Boxers have held Americans’ hearts as one of the most popular dog breeds for decades. Their brindle or faun colored coats aesthetically blend with their energetic and active personalities. Snub-nosed with wrinkled markings that lend an inquisitive look, these beautiful creatures have made the transition of German working dogs to the living rooms of thousands of families. Though their good looks and well-mannered behavior has made them a popular dog, they are not for everyone.
“Boxers are not like Labs,” said Northwest Boxer Rescue (NWBR) Vice President Chris Sperry. Sperry, who herself has had over ten Boxers throughout her life. “They believe that they’re humans. They don’t understand personal space,” said Sperry, laughing a little. NWBR is a non-profit organization that has made a commitment to help every abandoned or homeless boxer find the homes and medical care they need. NWBR works with a team of over 300 volunteers and veterinarians in collaboration with city and county groups. NWBR also strives to educate the public and help end animal overpopulation and needless suffering.
“Kim Hamilton will move the entire world to make something happen for a boxer in need,” said Sperry. Hamilton, who lives in Woodinville, is the organization’s CEO and President. While the non-profit’s address reads Woodinville, their network spans five states and even reaches into British Columbia, Canada. As a foster based rescue, the non-profit does not have a central kennel or facility that houses the dogs but relies on the interconnectivity of the organization through its volunteers to find foster homes before the dogs are adopted. The foster homes span the same distance the rescue serves; as far south as California to northern Montana. Idaho, and Washington.
Sperry had initially contacted NWBR after unfortunately losing one of her elderly boxers years ago. She was so impressed by NWBR’s structure, their very careful adoption and fostering processes, and how many people were involved she knew she wanted to help however she could. After years of consistent involvement, she now is the organization’s Vice President. “We’re set up very much like a large business in the sense that we have multiple departments,” explained Sperry. She continued, “we have people that work in intake, marketing, adoption, and events. It’s really a fantastic community.” The organization is massive but everyone that is a part of NWBR is for the betterment and love of the dogs and is a volunteer. No one receives a paycheck. They do the hard work to give these dogs the homes they deserve. “Everyone just works so well together,” said Sperry.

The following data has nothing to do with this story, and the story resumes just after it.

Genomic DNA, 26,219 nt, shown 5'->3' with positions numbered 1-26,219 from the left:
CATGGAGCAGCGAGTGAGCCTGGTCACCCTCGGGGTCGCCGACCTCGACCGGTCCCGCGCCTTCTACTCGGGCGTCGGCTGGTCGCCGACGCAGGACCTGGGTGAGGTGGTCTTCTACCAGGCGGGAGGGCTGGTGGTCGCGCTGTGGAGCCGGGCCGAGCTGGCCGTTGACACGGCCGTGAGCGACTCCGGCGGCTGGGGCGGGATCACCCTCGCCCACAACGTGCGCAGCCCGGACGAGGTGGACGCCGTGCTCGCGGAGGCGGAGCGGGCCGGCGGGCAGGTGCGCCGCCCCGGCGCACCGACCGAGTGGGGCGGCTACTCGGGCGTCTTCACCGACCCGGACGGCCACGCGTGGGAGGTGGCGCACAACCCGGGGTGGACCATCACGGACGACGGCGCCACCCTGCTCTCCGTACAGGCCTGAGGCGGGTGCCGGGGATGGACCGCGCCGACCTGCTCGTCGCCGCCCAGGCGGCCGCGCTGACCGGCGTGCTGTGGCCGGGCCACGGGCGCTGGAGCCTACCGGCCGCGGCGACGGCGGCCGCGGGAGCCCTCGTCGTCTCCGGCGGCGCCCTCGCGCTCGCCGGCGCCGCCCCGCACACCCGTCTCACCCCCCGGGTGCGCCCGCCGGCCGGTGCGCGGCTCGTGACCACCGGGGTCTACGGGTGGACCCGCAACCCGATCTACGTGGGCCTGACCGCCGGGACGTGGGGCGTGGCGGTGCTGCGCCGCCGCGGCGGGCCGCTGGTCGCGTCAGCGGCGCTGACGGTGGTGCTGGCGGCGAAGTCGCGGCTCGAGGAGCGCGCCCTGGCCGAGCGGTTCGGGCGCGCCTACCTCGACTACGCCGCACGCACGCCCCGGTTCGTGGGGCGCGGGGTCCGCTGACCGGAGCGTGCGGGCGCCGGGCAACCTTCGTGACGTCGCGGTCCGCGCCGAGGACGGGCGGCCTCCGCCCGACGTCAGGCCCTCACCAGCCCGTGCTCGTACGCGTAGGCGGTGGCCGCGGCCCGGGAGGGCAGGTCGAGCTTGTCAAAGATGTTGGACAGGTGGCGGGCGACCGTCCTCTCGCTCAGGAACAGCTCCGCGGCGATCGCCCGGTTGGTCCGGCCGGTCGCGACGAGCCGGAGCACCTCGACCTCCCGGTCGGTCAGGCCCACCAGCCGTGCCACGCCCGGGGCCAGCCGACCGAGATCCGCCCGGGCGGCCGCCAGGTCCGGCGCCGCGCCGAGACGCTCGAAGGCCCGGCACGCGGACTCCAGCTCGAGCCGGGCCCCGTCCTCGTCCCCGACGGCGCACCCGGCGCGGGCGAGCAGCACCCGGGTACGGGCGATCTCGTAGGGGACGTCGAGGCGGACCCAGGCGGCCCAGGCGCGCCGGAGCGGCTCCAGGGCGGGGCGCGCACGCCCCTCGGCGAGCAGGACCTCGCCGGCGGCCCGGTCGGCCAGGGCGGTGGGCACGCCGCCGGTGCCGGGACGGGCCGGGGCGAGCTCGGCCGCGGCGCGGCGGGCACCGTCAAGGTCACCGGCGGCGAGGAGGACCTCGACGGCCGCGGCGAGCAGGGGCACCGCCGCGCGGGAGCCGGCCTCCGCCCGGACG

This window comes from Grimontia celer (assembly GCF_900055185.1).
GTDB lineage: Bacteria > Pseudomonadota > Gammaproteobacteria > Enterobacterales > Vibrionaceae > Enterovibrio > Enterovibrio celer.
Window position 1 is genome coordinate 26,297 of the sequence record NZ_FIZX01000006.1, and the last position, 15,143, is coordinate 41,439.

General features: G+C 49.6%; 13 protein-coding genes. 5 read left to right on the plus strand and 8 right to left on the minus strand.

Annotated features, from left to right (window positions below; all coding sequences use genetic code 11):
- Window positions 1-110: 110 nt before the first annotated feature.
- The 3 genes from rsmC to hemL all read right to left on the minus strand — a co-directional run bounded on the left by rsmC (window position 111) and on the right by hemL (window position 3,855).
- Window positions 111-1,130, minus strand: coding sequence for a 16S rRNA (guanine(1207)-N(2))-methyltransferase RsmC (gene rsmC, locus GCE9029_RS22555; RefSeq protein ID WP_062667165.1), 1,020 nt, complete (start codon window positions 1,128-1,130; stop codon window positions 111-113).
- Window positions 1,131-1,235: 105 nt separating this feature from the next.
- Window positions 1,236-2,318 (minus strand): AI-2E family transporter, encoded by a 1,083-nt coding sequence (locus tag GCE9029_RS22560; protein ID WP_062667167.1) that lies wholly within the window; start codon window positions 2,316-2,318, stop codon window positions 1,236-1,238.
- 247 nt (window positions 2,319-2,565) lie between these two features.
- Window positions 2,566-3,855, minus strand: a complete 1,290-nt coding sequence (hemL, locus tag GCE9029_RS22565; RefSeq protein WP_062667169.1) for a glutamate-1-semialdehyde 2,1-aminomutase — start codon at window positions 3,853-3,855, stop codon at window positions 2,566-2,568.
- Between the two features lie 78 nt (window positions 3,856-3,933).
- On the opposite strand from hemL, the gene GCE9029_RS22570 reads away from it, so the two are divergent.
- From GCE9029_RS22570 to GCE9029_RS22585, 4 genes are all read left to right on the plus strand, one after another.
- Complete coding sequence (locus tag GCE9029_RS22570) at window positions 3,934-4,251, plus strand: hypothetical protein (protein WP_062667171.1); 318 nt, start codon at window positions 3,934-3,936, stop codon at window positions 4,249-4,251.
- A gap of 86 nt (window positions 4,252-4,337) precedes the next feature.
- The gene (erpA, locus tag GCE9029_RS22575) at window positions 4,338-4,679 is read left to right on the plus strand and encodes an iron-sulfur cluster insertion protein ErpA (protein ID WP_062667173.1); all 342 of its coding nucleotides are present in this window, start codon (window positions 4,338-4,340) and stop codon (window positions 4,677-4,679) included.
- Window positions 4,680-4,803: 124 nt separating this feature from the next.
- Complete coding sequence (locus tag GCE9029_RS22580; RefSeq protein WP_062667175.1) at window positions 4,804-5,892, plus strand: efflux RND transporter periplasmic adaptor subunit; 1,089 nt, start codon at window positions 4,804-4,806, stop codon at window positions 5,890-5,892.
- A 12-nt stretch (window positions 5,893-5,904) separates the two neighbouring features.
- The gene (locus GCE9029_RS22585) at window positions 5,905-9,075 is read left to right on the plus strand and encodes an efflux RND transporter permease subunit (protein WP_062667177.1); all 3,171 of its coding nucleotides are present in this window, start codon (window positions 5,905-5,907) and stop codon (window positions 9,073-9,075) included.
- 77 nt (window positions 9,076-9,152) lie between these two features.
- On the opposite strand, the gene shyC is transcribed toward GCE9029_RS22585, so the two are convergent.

Sperry explained that the sheer massive population of boxers coupled with only a general understanding of the breed has led to hundreds of dogs being put up for adoption. “They make really cute puppies, but they grow up,” said Sperry. She continued, “It really is a shame, but we receive huge rushes of dogs three months after Christmas and then again three months before Summer break” said Sperry. These dogs are high-maintenance and are prone to diseases such as cancer as they age. Right now, NWBR has around 60 boxers for which they are finding new homes. While they occasionally find themselves with puppies, the organization tends to have more older and mid-life dogs. Because of the breeds need for physical activity and constant need for human connection, they typically shutdown in typical shelter facilities.
The volunteer opportunities that the NWBR has right now range from transport coordinator: someone that helps coordinate relocations of the dogs, to social media savvy individuals that can help spread awareness and inspiration to the entire PNW. Hooch, Sperry’s boxer, is a fan favorite on social media platforms like Instagram. “People tend to think that we receive government subsidies, but the reality is that we are completely funded by donors’ generosity,” said Sperry. People don’t only donate their time and money but supplies through Amazon Wishlist.
With many of the current boxers located right in Woodinville, the opportunity for adoption is ripe. “There are days that are absolutely fabulous. I get mail and messages from so many happy people that have adopted the dogs and it just fills me with joy. To see those smiling faces in photos is the best. This is why we do what we do,” said Sperry.
To learn more about Northwest Boxer Rescue please visit www.nwboxerrescue.org